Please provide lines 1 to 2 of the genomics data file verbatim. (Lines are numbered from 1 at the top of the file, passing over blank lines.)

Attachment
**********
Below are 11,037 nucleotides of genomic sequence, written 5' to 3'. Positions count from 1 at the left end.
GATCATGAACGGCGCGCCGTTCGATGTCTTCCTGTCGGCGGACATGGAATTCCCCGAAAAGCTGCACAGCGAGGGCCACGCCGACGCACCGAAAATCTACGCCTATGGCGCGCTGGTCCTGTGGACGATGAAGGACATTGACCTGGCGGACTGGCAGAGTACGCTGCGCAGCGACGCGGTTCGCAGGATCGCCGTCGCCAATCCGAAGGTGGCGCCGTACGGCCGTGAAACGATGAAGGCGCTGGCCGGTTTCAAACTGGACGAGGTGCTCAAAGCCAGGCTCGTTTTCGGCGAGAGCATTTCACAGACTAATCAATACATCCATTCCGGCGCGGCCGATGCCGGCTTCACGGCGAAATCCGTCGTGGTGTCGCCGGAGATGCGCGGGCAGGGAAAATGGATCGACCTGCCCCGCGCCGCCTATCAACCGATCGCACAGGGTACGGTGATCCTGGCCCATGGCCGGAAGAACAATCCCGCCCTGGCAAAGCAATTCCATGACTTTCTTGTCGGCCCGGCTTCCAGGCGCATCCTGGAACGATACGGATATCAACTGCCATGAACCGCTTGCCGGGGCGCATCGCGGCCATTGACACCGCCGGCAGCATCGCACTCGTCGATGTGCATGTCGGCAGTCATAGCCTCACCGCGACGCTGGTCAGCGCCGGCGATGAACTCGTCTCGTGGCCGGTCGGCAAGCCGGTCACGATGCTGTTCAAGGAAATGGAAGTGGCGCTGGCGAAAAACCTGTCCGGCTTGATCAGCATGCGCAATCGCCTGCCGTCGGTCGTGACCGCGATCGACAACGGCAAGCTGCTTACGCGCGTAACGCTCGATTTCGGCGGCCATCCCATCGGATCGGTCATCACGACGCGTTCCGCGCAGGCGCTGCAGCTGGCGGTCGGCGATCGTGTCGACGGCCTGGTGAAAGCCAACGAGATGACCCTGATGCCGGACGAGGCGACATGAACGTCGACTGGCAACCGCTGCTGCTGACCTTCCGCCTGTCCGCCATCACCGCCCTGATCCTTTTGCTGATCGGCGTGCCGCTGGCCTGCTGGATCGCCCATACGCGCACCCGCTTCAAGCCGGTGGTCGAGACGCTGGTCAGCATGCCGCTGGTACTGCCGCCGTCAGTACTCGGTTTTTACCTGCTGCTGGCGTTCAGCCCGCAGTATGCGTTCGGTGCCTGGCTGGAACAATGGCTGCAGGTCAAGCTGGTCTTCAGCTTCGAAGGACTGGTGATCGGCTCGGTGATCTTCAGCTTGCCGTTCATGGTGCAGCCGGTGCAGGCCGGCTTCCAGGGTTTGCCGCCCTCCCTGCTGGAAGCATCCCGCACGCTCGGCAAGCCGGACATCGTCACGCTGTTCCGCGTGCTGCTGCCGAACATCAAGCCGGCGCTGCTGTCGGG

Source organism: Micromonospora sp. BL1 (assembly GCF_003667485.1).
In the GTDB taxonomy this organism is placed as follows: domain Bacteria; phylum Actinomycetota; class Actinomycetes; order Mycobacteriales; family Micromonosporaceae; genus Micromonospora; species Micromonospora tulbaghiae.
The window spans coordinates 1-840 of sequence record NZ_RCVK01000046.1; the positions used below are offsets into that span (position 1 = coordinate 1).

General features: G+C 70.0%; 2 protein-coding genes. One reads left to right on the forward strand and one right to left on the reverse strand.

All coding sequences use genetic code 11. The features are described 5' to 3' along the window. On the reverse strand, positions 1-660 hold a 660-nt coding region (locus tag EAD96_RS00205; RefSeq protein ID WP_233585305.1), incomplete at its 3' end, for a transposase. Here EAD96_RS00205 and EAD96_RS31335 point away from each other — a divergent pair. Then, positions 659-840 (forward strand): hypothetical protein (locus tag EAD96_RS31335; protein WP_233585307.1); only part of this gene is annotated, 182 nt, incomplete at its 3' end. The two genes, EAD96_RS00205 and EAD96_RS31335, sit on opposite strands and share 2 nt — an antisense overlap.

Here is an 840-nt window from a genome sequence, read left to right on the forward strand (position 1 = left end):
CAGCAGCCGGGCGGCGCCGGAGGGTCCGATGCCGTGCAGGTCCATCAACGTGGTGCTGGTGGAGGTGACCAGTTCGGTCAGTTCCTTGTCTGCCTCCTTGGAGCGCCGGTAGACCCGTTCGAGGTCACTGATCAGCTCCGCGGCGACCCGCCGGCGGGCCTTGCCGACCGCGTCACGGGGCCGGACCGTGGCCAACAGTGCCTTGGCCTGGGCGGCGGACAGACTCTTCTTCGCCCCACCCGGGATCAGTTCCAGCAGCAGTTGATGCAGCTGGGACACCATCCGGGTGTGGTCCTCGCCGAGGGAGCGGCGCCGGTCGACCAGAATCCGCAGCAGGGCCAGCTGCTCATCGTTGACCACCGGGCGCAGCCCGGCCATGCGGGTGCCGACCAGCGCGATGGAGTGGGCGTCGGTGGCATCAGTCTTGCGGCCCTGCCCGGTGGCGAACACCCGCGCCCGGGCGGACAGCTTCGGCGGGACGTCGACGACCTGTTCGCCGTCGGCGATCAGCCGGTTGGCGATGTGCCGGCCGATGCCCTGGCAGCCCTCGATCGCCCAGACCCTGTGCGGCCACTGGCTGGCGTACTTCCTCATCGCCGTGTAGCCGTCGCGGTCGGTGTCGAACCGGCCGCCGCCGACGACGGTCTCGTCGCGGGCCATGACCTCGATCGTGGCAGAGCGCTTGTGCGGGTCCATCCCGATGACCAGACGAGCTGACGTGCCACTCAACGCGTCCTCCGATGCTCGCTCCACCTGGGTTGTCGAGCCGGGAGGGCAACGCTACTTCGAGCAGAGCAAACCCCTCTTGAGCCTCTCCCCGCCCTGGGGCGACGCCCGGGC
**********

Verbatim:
Below are 11,037 nucleotides of genomic sequence, written 5' to 3'. Positions count from 1 at the left end.
GATCATGAACGGCGCGCCGTTCGATGTCTTCCTGTCGGCGGACATGGAATTCCCCGAAAAGCTGCACAGCGAGGGCCACGCCGACGCACCGAAAATCTACGCCTATGGCGCGCTGGTCCTGTGGACGATGAAGGACATTGACCTGGCGGACTGGCAGAGTACGCTGCGCAGCGACGCGGTTCGCAGGATCGCCGTCGCCAATCCGAAGGTGGCGCCGTACGGCCGTGAAACGATGAAGGCGCTGGCCGGTTTCAAACTGGACGAGGTGCTCAAAGCCAGGCTCGTTTTCGGCGAGAGCATTTCACAGACTAATCAATACATCCATTCCGGCGCGGCCGATGCCGGCTTCACGGCGAAATCCGTCGTGGTGTCGCCGGAGATGCGCGGGCAGGGAAAATGGATCGACCTGCCCCGCGCCGCCTATCAACCGATCGCACAGGGTACGGTGATCCTGGCCCATGGCCGGAAGAACAATCCCGCCCTGGCAAAGCAATTCCATGACTTTCTTGTCGGCCCGGCTTCCAGGCGCATCCTGGAACGATACGGATATCAACTGCCATGAACCGCTTGCCGGGGCGCATCGCGGCCATTGACACCGCCGGCAGCATCGCACTCGTCGATGTGCATGTCGGCAGTCATAGCCTCACCGCGACGCTGGTCAGCGCCGGCGATGAACTCGTCTCGTGGCCGGTCGGCAAGCCGGTCACGATGCTGTTCAAGGAAATGGAAGTGGCGCTGGCGAAAAACCTGTCCGGCTTGATCAGCATGCGCAATCGCCTGCCGTCGGTCGTGACCGCGATCGACAACGGCAAGCTGCTTACGCGCGTAACGCTCGATTTCGGCGGCCATCCCATCGGATCGGTCATCACGACGCGTTCCGCGCAGGCGCTGCAGCTGGCGGTCGGCGATCGTGTCGACGGCCTGGTGAAAGCCAACGAGATGACCCTGATGCCGGACGAGGCGACATGAACGTCGACTGGCAACCGCTGCTGCTGACCTTCCGCCTGTCCGCCATCACCGCCCTGATCCTTTTGCTGATCGGCGTGCCGCTGGCCTGCTGGATCGCCCATACGCGCACCCGCTTCAAGCCGGTGGTCGAGACGCTGGTCAGCATGCCGCTGGTACTGCCGCCGTCAGTACTCGGTTTTTACCTGCTGCTGGCGTTCAGCCCGCAGTATGCGTTCGGTGCCTGGCTGGAACAATGGCTGCAGGTCAAGCTGGTCTTCAGCTTCGAAGGACTGGTGATCGGCTCGGTGATCTTCAGCTTGCCGTTCATGGTGCAGCCGGTGCAGGCCGGCTTCCAGGGTTTGCCGCCCTCCCTGCTGGAAGCATCCCGCACGCTCGGCAAGCCGGACATCGTCACGCTGTTCCGCGTGCTGCTGCCGAACATCAAGCCGGCGCTGCTGTCGGG